Lilies of the field, just in time for Easter

April 09, 2009|By SUSAN REIMER

Before there were books and Bibles - and people who could read them - there were myths and stories and works of art that often used flowers to help explain events in religious history and nature.

The Easter lily has a starring role in such stories.

And the tall and graceful trumpet flower that is everywhere this weekend has a rich modern history as well.

The cultivar you will be seeing on church altars Sunday is probably the "Nellie White," named by lily grower James White for his wife. Perhaps 10 million to 15 million will be sold this Easter season, placing Easter lilies fourth behind poinsettias, mums and azaleas as the most popular potted plants.

These lilies were harvested last fall, and packed and shipped to commercial greenhouses where they are planted in pots and forced to bloom at exactly the right time - which is a trick unto itself since Easter can fall on any Sunday between March 22 and April 25.

Most of these lilies are grown on farms along the California-Oregon border, which has the right soil and climate conditions to earn it the name "The Easter Lily Capital," according to several horticultural essays on the topic.

The Easter Lily (Lilium longiforum) is native to the southern islands of Japan, but in the late 1880s, it was cultivated in Bermuda, where Mrs. Thomas Sargent found them, fell in love with them and brought them to Philadelphia, where a local nursery man began forcing them for sale at Easter time.

The Eastern lily made it to Oregon in 1919 when World War I veteran Louis Houghton took a suitcase full of bulbs home with him and distributed them to his neighbors. The lily took hold and became a modest local hobby crop.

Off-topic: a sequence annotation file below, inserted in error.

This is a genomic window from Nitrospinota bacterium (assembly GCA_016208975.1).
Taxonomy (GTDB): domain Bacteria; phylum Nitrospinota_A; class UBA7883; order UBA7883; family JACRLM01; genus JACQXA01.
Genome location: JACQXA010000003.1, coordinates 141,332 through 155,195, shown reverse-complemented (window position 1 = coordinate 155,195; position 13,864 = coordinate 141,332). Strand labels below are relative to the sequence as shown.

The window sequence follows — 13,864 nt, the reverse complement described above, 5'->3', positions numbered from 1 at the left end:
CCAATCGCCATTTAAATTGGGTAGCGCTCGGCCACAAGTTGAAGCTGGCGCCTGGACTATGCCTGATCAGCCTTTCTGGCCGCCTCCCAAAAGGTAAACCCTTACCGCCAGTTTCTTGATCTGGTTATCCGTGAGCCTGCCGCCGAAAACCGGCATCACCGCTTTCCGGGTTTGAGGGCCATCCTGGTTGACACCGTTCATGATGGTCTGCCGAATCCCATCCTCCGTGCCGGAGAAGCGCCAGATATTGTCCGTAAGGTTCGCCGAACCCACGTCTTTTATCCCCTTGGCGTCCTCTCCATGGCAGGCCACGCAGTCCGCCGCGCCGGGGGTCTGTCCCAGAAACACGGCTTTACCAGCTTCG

Still, Japan produced most of the lily bulbs - until the attack on Pearl Harbor, when the supply to the U.S. was cut off. Suddenly, growers in Oregon and California saw demand explode, and their hobby became the source of what they called "white gold."

Even after the war, when bulbs began to arrive again from Japan, they never measured up to the quality of flowers developed in the Pacific Northwest. However, producing these high-quality flowers proved to be so exacting that the number of growers quickly dwindled from 1,200 to a handful today.

The trumpet lily is perfectly paired with the Easter holiday. It symbolizes purity, virtue, innocence, hope and rebirth. And before it was a horticultural cash crop, the Easter lily had a powerful presence in art, literature, mythology and religion, most often in connection with motherhood.

One myth has lilies springing from the milk of Hera, the Greek Queen of Heaven, and from the milk of the Roman goddess Juno, which fell to the earth as she nursed Hercules.

The angel Gabriel is often depicted in art holding out a lily to the Virgin Mary as he announces that she will be the mother of the savior. In other works of art, saints are depicted bringing vases of lilies to Mary and the infant Jesus.

The story is also told that when the Virgin Mary's tomb was visited three days after her death, her body was gone and white lilies were there in its place.

The pure white petals of the flower symbolized her purity and the golden stamen her soul, and from that legend, perhaps, comes the expression "to gild the lily," meaning a pointless attempt to improve upon perfection.

Lilies are found in a myth concerning Adam and Eve as well; they are said to have sprung from her tears of remorse as she and Adam were driven from the Garden of Eden.

The Easter lily, with its tall, strong ladder of leaves and its gleaming trumpet flowers, seems worthy of all this myth and legend - and more.

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